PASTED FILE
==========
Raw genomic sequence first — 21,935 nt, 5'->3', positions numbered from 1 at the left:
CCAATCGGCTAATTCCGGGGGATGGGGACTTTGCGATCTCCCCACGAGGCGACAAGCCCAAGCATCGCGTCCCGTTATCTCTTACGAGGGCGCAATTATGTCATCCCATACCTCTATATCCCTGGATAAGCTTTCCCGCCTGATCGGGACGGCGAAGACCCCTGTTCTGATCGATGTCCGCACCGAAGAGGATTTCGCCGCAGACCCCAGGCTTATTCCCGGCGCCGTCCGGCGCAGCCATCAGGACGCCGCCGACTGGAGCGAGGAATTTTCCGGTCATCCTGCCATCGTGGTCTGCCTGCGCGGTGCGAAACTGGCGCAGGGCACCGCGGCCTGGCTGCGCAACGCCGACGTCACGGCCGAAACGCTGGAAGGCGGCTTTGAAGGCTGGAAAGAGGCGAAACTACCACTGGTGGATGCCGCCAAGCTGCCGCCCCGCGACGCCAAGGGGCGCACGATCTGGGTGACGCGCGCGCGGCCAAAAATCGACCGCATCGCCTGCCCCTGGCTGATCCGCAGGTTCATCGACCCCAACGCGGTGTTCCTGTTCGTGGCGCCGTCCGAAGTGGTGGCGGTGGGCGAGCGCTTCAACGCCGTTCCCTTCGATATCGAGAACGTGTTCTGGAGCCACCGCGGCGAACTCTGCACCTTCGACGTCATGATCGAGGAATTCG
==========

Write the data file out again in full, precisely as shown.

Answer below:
Raw genomic sequence first — 21,935 nt, 5'->3', positions numbered from 1 at the left:
CCAATCGGCTAATTCCGGGGGATGGGGACTTTGCGATCTCCCCACGAGGCGACAAGCCCAAGCATCGCGTCCCGTTATCTCTTACGAGGGCGCAATTATGTCATCCCATACCTCTATATCCCTGGATAAGCTTTCCCGCCTGATCGGGACGGCGAAGACCCCTGTTCTGATCGATGTCCGCACCGAAGAGGATTTCGCCGCAGACCCCAGGCTTATTCCCGGCGCCGTCCGGCGCAGCCATCAGGACGCCGCCGACTGGAGCGAGGAATTTTCCGGTCATCCTGCCATCGTGGTCTGCCTGCGCGGTGCGAAACTGGCGCAGGGCACCGCGGCCTGGCTGCGCAACGCCGACGTCACGGCCGAAACGCTGGAAGGCGGCTTTGAAGGCTGGAAAGAGGCGAAACTACCACTGGTGGATGCCGCCAAGCTGCCGCCCCGCGACGCCAAGGGGCGCACGATCTGGGTGACGCGCGCGCGGCCAAAAATCGACCGCATCGCCTGCCCCTGGCTGATCCGCAGGTTCATCGACCCCAACGCGGTGTTCCTGTTCGTGGCGCCGTCCGAAGTGGTGGCGGTGGGCGAGCGCTTCAACGCCGTTCCCTTCGATATCGAGAACGTGTTCTGGAGCCACCGCGGCGAACTCTGCACCTTCGACGTCATGATCGAGGAATTCG